Put simply, I think the overclocking glory days are behind us. In terms of core, thread and cache count, the lower tier i7-12800H and i7-12700H  options offer the same as the two i9’s, they just reach slightly lower maximum clock speeds.Given the clock speed difference is so small, for most workloads where time isn’t money, I think the  i7 lineup will offer much better value compared to the i9 options, which is also what we’ve seen in  the last few Intel generations too.

The i7-12650 is a little different though. It’s still got 6 P  cores like the other i7’s and i9’s above it, however it’s got 4 E cores instead of 8, so  less multi threaded performance, but hey still 16 threads total is what we had best case last gen. Quad cores make a comeback in the i5 lineup, well,  kind of. All three i5 processors have 4 P cores, however the 12600H and 12500H also have 8 E cores,  while the 12450H has 4 E cores, so despite them sounding like quad cores,  we’re still looking at either 12 or 16 threads, much more than a traditional quad core.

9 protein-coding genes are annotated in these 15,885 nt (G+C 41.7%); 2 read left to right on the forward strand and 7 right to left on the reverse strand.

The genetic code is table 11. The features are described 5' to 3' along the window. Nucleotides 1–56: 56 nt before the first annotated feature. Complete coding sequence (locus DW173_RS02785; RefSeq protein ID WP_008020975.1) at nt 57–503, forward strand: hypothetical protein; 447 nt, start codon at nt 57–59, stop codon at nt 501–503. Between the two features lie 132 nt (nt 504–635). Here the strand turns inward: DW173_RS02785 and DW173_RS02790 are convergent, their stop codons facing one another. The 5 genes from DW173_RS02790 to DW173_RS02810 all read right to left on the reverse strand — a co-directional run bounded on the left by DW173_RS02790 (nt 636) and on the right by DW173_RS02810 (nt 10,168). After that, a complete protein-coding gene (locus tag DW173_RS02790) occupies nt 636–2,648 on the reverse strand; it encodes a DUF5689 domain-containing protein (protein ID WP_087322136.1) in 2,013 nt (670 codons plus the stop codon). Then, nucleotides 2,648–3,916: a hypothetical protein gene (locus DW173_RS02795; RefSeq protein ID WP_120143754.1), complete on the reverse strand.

Compared to last gen, the 11th gen Tiger Lake i9-11980HK and i7-11800H both have 24MB of cache  too, just like these newer 12th gen replacements. The maximum clock speeds are quite similar too,  both the 12th gen and 11th gen HK i9 top out at 5GHz single core boost,  while the i7-11800H is 100MHz lower than the newer i7-12800H.

Those are just minor changes, and of course there will be other IPC changes too,  clock speed isn’t directly comparable, it’s not the end of the world. The biggest difference will  of course be in the core and thread counts. Best case, 11th gen offered us 8 cores and 16 threads  with hyperthreading.